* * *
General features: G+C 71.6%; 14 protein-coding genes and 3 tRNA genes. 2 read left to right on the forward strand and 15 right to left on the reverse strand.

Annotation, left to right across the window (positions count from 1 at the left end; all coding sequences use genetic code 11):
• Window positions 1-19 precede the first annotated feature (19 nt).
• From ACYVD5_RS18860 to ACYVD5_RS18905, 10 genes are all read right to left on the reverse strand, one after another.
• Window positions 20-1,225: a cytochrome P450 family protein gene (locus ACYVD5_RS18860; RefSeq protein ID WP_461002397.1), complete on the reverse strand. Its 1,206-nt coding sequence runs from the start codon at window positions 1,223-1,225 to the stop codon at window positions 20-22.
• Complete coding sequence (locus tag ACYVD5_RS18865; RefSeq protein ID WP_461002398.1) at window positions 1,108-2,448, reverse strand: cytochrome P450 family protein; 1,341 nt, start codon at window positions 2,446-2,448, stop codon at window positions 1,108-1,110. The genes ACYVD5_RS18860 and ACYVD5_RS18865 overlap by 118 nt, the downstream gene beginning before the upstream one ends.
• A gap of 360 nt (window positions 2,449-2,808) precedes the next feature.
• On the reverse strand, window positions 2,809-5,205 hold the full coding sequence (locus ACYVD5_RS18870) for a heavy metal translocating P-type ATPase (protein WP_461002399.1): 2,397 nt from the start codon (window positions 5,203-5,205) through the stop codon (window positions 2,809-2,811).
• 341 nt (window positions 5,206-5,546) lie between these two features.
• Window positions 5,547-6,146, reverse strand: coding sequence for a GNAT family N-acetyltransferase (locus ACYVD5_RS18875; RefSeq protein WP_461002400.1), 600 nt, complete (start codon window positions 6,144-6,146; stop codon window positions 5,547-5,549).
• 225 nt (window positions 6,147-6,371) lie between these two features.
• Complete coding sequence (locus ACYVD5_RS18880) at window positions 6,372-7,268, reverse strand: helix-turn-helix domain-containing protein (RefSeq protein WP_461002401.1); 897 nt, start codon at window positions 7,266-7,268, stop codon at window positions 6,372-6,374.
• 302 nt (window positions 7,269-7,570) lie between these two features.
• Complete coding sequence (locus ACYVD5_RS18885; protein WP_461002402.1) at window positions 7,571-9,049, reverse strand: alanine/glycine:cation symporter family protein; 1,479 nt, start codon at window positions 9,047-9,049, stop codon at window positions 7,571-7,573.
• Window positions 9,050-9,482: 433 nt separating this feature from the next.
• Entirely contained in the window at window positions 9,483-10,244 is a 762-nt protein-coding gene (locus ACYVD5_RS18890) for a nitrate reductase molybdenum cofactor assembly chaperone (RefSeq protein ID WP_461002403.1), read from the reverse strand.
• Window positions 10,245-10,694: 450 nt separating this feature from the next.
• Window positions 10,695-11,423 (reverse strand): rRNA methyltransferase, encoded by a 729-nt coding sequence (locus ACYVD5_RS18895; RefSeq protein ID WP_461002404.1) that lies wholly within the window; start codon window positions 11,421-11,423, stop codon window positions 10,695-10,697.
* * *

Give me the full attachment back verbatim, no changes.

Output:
General features: G+C 71.6%; 14 protein-coding genes and 3 tRNA genes. 2 read left to right on the forward strand and 15 right to left on the reverse strand.

Annotation, left to right across the window (positions count from 1 at the left end; all coding sequences use genetic code 11):
• Window positions 1-19 precede the first annotated feature (19 nt).
• From ACYVD5_RS18860 to ACYVD5_RS18905, 10 genes are all read right to left on the reverse strand, one after another.
• Window positions 20-1,225: a cytochrome P450 family protein gene (locus ACYVD5_RS18860; RefSeq protein ID WP_461002397.1), complete on the reverse strand. Its 1,206-nt coding sequence runs from the start codon at window positions 1,223-1,225 to the stop codon at window positions 20-22.
• Complete coding sequence (locus tag ACYVD5_RS18865; RefSeq protein ID WP_461002398.1) at window positions 1,108-2,448, reverse strand: cytochrome P450 family protein; 1,341 nt, start codon at window positions 2,446-2,448, stop codon at window positions 1,108-1,110. The genes ACYVD5_RS18860 and ACYVD5_RS18865 overlap by 118 nt, the downstream gene beginning before the upstream one ends.
• A gap of 360 nt (window positions 2,449-2,808) precedes the next feature.
• On the reverse strand, window positions 2,809-5,205 hold the full coding sequence (locus ACYVD5_RS18870) for a heavy metal translocating P-type ATPase (protein WP_461002399.1): 2,397 nt from the start codon (window positions 5,203-5,205) through the stop codon (window positions 2,809-2,811).
• 341 nt (window positions 5,206-5,546) lie between these two features.
• Window positions 5,547-6,146, reverse strand: coding sequence for a GNAT family N-acetyltransferase (locus ACYVD5_RS18875; RefSeq protein WP_461002400.1), 600 nt, complete (start codon window positions 6,144-6,146; stop codon window positions 5,547-5,549).
• 225 nt (window positions 6,147-6,371) lie between these two features.
• Complete coding sequence (locus ACYVD5_RS18880) at window positions 6,372-7,268, reverse strand: helix-turn-helix domain-containing protein (RefSeq protein WP_461002401.1); 897 nt, start codon at window positions 7,266-7,268, stop codon at window positions 6,372-6,374.
• 302 nt (window positions 7,269-7,570) lie between these two features.
• Complete coding sequence (locus ACYVD5_RS18885; protein WP_461002402.1) at window positions 7,571-9,049, reverse strand: alanine/glycine:cation symporter family protein; 1,479 nt, start codon at window positions 9,047-9,049, stop codon at window positions 7,571-7,573.
• Window positions 9,050-9,482: 433 nt separating this feature from the next.
• Entirely contained in the window at window positions 9,483-10,244 is a 762-nt protein-coding gene (locus ACYVD5_RS18890) for a nitrate reductase molybdenum cofactor assembly chaperone (RefSeq protein ID WP_461002403.1), read from the reverse strand.
• Window positions 10,245-10,694: 450 nt separating this feature from the next.
• Window positions 10,695-11,423 (reverse strand): rRNA methyltransferase, encoded by a 729-nt coding sequence (locus ACYVD5_RS18895; RefSeq protein ID WP_461002404.1) that lies wholly within the window; start codon window positions 11,421-11,423, stop codon window positions 10,695-10,697.